Memo on immediate concerns regarding the Sri Lankan situation

7th February, Colombo.

The military offensive launched by the government of Sri Lanka to regain control of the area of the Northern Province known as the Vanni has intensified in 2009. The government claims a military victory and the LTTE has lost its de facto capital Kilinochchi and many of its key operational stations in the Vanni.

Both the government and the LTTE have proceeded to conduct their military operations with no regard for the lives and security of civilians, primarily belonging to the Tamil community, who lived in the areas that came under attack.

In September 2008 the government ordered the UN and other humanitarian agencies, local and international, to withdraw from the Vanni. Everyone complied. Up to date only the World Food Programme of the UN and the International Committee of the Red cross (ICRC) are present within the conflict affected areas. The already limited supply of food, drugs and other essential items to the Vanni has trickled down to the bare minimum in January 2009. Ensuring that civilians who are trapped in the conflict affected areas can gain access to the relief is a major challenge. Thus although the government states that some truckloads of supplies are getting through along the main road to the Vanni, the fact is that they cannot give any assurance that the supplies reach the people they are meant for.

The restrictions placed on access to the Vanni to humanitarian agencies, civil society groups and to the media means that there are no independent sources of information regarding the situation of civilians in the Vanni since September 2009.

As of February 2009, the primary concern of both local and international agencies has been the security of the almost 250,000 civilians trapped in the Vanni. Reports of shell attacks on areas declared by the security as ‘safety zones’, as well as on government hospitals in the Mullaitivu District state that over 200 persons have been killed and several more hundreds injured, many extremely seriously. According to ICRC reports, on 2 February 2009 at least nine people were killed and at least 20 others injured as a result of the first of three shell attacks that hit the Puthukkudiyiruppu Hospital, the only functioning hospital in the Vanni. News reports on 6 February said the hospital has been shut down. Two other medical facilities in the Vanni region have also been hit by shelling in recent weeks. Due to lack of transport and to travel restrictions imposed by the security forces, there is no possibility to transfer the seriously wounded and others needing urgent medical attention to other hospitals.

Over 3000 people from the Vanni have reportedly reached the camps set up in the south of the Vanni, in and around the town of Vavuniya. The LTTE has reportedly prevented civilians attempting to leave the areas where fighting is taking place. Reports about the camps set up in Vavuniya are also a deterrent to people moving towards the south since the camps are under military control, and access is highly restricted.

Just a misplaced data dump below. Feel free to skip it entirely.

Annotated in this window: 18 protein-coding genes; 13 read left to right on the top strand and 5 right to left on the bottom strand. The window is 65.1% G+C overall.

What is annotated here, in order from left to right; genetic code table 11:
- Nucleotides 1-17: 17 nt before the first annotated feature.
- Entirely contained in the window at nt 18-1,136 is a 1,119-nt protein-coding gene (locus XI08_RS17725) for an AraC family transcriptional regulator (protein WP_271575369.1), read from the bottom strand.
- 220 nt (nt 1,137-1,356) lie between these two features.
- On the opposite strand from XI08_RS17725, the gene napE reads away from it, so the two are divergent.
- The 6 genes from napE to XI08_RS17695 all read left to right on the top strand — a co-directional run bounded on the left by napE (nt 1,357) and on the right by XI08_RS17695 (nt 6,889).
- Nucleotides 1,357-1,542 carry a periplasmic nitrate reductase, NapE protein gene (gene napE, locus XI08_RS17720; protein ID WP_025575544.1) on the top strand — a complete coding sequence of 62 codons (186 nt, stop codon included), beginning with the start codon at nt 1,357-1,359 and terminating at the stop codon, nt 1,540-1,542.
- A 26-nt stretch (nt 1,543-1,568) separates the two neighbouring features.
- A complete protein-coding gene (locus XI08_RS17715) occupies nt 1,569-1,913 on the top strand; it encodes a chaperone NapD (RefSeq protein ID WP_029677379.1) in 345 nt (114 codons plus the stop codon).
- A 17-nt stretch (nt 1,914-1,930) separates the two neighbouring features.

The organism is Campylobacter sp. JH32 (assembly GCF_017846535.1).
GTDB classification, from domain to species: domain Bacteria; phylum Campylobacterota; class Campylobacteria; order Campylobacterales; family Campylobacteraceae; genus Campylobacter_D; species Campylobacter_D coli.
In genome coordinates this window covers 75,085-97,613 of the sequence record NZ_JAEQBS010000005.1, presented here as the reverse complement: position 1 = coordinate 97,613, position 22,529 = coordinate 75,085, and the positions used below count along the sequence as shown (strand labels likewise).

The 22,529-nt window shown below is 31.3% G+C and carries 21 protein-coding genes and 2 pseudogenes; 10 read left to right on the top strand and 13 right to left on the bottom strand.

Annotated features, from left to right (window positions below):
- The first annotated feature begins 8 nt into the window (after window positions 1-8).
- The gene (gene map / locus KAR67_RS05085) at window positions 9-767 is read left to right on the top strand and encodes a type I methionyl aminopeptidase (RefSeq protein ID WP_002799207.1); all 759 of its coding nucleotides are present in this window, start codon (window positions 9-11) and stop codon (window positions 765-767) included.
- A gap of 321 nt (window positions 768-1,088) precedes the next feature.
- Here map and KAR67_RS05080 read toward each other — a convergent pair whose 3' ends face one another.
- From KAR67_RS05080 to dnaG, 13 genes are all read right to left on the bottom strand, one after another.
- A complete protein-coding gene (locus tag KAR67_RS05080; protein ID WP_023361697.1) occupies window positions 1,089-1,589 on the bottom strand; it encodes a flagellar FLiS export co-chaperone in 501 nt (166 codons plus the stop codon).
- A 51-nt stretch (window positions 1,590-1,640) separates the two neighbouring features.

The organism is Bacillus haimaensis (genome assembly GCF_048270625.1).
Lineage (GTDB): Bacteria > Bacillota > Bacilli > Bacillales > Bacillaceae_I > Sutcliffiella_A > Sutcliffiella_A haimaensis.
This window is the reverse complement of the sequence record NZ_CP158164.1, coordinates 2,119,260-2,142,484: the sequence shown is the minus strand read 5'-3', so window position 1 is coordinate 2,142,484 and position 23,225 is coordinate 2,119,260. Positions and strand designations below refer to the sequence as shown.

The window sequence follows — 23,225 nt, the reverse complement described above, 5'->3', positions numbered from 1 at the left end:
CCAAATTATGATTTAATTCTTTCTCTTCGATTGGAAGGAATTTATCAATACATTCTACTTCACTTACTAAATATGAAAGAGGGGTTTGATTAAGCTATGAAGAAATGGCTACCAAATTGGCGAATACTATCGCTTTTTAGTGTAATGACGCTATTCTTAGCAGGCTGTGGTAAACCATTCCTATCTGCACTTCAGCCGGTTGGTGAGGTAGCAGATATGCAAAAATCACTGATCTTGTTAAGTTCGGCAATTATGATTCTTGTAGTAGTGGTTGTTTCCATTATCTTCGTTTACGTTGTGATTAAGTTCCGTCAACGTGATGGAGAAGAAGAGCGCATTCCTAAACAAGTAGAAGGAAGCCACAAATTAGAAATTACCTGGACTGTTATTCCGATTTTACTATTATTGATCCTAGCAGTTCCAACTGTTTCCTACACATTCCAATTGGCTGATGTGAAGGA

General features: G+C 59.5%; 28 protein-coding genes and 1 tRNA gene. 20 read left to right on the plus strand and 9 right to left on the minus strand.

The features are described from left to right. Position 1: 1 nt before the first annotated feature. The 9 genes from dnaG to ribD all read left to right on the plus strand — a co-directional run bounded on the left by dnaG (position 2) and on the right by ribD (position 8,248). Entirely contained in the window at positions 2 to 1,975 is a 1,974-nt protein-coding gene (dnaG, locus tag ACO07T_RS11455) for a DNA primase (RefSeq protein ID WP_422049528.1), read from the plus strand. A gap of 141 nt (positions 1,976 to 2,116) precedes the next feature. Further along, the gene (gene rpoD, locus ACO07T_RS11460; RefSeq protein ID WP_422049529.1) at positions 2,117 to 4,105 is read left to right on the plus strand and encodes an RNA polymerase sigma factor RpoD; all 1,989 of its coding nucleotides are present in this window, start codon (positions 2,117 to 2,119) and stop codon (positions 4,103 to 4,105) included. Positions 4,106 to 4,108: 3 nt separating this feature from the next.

Since March 2008, the GOSL has detained civilians fleeing areas controlled by the LTTE at so-called welfare centres at Kalimoddai and Sirukandal in the Mannar District and Manik Farm and Nelikullam in Vavuniya District. 12 new centres are now being created in Mannar, Vavuniya and Jaffna. While the ICRC and UNHCR has been allowed access to the existing centres which are classified by the security forces as High Security areas, other humanitarian agencies have not been granted access.

In spite of repeated appeals from the UN and from governments around the world, and visits by top-ranking Indian officials to Sri Lanka, the government has refused to pay attention to the issue of civilian protection and senior government officials including the Defence Secretary continue to attack media persons and others who try to draw attention to the humanitarian crisis in the Vanni.

The government has also refused to entertain the request from the Co-Chairs to the Peace Process in Sri Lanka to call a ceasefire. The LTTE in it turn refuses to lay down arms and repudiate the use of violence, as called for by the government.

There is a deadlock in terms of any movement forward towards bringing about an end to the military offensive in the Vanni and the subsequent humanitarian disaster.

In this situation, the most critical demands in terms of civilian protection is:

Call on the Co-Chairs to summon an immediate and urgent meeting of a group of Friends of Sri Lanka to explore with the government and with the LTTE possible modalities for a ceasefire and return to peace talks.

Call on the government to grant urgent and immediate permission for a team of high level government officials, politicians from all parties represented in Parliament, and heads of key humanitarian NGOs that cooperate with the Commissioner General of Essential Services in the provision of essential relief to internally displaced persons to undertake a mission of mercy to the conflict affected areas of the Vanni.

Call on the government to permit a team of humanitarian workers from national and international agencies to visit the sites of all camps being established for IDPs from the Vanni in and around Vavuniya in order to ensure that they are in keeping with international standards and adhere to the Sphere Principles.

– prepared by group of concerned HR activists in Sri Lanka.


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